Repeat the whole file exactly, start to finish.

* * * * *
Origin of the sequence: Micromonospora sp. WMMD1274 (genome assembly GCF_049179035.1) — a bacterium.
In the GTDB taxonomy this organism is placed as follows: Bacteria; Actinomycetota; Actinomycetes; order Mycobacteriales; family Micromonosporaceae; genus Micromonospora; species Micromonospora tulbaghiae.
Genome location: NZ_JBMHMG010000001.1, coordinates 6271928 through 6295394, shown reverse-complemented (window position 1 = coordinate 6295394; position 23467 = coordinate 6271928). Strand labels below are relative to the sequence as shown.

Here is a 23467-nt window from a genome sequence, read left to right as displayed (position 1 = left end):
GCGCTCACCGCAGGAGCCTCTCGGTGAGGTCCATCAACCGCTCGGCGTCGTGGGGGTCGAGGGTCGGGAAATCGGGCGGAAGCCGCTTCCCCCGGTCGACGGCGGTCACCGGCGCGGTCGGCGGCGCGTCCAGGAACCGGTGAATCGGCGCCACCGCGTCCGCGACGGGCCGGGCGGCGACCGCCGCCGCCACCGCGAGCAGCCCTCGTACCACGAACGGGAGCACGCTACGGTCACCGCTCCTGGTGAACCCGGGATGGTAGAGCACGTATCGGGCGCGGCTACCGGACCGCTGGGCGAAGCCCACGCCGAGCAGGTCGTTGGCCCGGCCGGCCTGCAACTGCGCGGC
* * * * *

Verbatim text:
Origin of the sequence: Micromonospora sp. WMMD1274 (genome assembly GCF_049179035.1) — a bacterium.
In the GTDB taxonomy this organism is placed as follows: Bacteria; Actinomycetota; Actinomycetes; order Mycobacteriales; family Micromonosporaceae; genus Micromonospora; species Micromonospora tulbaghiae.
Genome location: NZ_JBMHMG010000001.1, coordinates 6271928 through 6295394, shown reverse-complemented (window position 1 = coordinate 6295394; position 23467 = coordinate 6271928). Strand labels below are relative to the sequence as shown.

Here is a 23467-nt window from a genome sequence, read left to right as displayed (position 1 = left end):
GCGCTCACCGCAGGAGCCTCTCGGTGAGGTCCATCAACCGCTCGGCGTCGTGGGGGTCGAGGGTCGGGAAATCGGGCGGAAGCCGCTTCCCCCGGTCGACGGCGGTCACCGGCGCGGTCGGCGGCGCGTCCAGGAACCGGTGAATCGGCGCCACCGCGTCCGCGACGGGCCGGGCGGCGACCGCCGCCGCCACCGCGAGCAGCCCTCGTACCACGAACGGGAGCACGCTACGGTCACCGCTCCTGGTGAACCCGGGATGGTAGAGCACGTATCGGGCGCGGCTACCGGACCGCTGGGCGAAGCCCACGCCGAGCAGGTCGTTGGCCCGGCCGGCCTGCAACTGCGCGGC